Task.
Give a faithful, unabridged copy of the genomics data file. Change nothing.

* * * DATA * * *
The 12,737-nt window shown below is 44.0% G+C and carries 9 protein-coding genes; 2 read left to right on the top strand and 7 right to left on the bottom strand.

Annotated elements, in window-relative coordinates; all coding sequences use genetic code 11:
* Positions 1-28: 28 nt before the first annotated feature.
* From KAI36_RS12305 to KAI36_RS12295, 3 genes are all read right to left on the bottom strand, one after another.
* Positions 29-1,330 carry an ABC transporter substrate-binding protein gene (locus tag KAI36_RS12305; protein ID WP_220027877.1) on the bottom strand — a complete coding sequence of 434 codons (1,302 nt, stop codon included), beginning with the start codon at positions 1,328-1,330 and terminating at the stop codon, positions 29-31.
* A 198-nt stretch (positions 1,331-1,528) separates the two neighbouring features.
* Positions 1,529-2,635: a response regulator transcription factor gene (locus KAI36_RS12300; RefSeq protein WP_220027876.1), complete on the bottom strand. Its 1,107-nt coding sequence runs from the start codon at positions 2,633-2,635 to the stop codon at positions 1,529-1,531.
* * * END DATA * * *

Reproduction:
The 12,737-nt window shown below is 44.0% G+C and carries 9 protein-coding genes; 2 read left to right on the top strand and 7 right to left on the bottom strand.

Annotated elements, in window-relative coordinates; all coding sequences use genetic code 11:
* Positions 1-28: 28 nt before the first annotated feature.
* From KAI36_RS12305 to KAI36_RS12295, 3 genes are all read right to left on the bottom strand, one after another.
* Positions 29-1,330 carry an ABC transporter substrate-binding protein gene (locus tag KAI36_RS12305; protein ID WP_220027877.1) on the bottom strand — a complete coding sequence of 434 codons (1,302 nt, stop codon included), beginning with the start codon at positions 1,328-1,330 and terminating at the stop codon, positions 29-31.
* A 198-nt stretch (positions 1,331-1,528) separates the two neighbouring features.
* Positions 1,529-2,635: a response regulator transcription factor gene (locus KAI36_RS12300; RefSeq protein WP_220027876.1), complete on the bottom strand. Its 1,107-nt coding sequence runs from the start codon at positions 2,633-2,635 to the stop codon at positions 1,529-1,531.